TEEN LIBRARIAN'S REVIEW:
Dana Reinhardt's "The Summer I Learned to Fly" is a quiet, charming novel about the summer of 1986, a pivotal moment in Robin Drew "Birdie" Solo's life. Birdie, fresh out of school, is helping her widowed mom run her new business, the local cheese shop. Each sunny California day at the shop, Birdie makes pasta with handsome surfer Nick, chats with lovable Swoozie, and does her best to keep her treasured rat, Humboldt Fog, out of mom's sights and safely hidden in her backpack. When Birdie discovers leftover cheese is continually being removed from the alley trash, she stumbles upon Emmett Crane, a quirky teen boy with a shady past and a penchant for making paper cranes. Emmett becomes Birdie's first true friend, leading her through a summer of heartache and discovery that concludes with an unexpected adventure far from home.
I hesitate to provide more details about the plot, because part of the joy of reading "The Summer I Learned to Fly" lies in its slow, careful revelation of Emmett's secrets. So let me simply tell you why I enjoyed this book so much; then you can learn all the details when you go out and read it yourself. :-p
Though set in the mid-80s, Birdie's story has a timeless quality to it. This book is most definitely not the kind that gets bogged down in the the latest fashions or the coolest gadgets. This book is, instead, a rich, layered story about human relationships. Reinhardt beautifully depicts Birdie and Emmett's shy friendship, in which Birdie finally discovers how much of the world opens up when you have a true friend by your side. Reinhardt also provides other relationships to cherish, including Birdie and Nick's so much more than a summer crush friendship, in which Birdie gracefully accepts Nick's girlfriend, and a mother-daughter bond that is frayed, challenged, and somehow strengthened as Birdie grows up and mom tries to move past her grief.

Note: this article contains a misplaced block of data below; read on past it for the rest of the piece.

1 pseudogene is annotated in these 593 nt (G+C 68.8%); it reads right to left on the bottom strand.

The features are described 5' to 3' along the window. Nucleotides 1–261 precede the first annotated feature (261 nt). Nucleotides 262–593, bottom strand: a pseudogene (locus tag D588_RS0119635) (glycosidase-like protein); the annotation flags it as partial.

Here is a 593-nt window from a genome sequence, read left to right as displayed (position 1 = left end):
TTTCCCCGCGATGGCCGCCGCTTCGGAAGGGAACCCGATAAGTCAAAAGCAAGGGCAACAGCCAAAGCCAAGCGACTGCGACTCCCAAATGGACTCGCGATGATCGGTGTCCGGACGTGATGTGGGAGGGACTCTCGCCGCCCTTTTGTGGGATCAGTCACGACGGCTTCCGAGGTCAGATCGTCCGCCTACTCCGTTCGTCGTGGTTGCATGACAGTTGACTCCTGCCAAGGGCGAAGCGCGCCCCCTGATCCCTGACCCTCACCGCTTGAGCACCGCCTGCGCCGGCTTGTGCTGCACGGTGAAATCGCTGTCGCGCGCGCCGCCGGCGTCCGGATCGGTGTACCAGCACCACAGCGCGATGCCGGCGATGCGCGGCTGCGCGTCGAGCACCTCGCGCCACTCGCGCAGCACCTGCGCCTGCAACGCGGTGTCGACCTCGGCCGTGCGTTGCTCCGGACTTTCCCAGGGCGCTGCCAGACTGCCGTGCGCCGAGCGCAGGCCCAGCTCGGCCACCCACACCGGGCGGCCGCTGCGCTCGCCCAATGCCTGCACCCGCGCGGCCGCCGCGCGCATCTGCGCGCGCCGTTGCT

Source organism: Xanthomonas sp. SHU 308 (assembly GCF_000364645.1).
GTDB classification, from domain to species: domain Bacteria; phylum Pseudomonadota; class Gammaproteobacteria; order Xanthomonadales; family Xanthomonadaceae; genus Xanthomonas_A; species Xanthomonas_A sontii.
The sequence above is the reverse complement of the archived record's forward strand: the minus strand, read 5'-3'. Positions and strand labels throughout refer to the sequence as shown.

"The Summer I Learned to Fly" is a lyrical, subtle story about real people, in which all aspects of real life — joy, pain, sorrow, exuberance, fear, growth — are conveyed with depth, warmth, and genuine emotion. I had read one of Reinhardt's books in the past ("How to Build a House") and wasn't nearly as bowled over as I was here. There are so many perfect, authentic touches here, such as Birdie's guilt in reading her deceased dad's journal-like "Book of Lists"; Emmett's well-crafted crane messages, full of sorrow and hope; and the love and beauty that can be poured into pasta making. Perhaps those moments are what made this is a truly incandescent read for me. Regardless of why, I can tell you I found "The Summer I Learned to Fly" to be a wonderful, heartfelt story about a final, glorious summer of childhood innocence. I highly recommend it to boys and girls in early middle school and higher.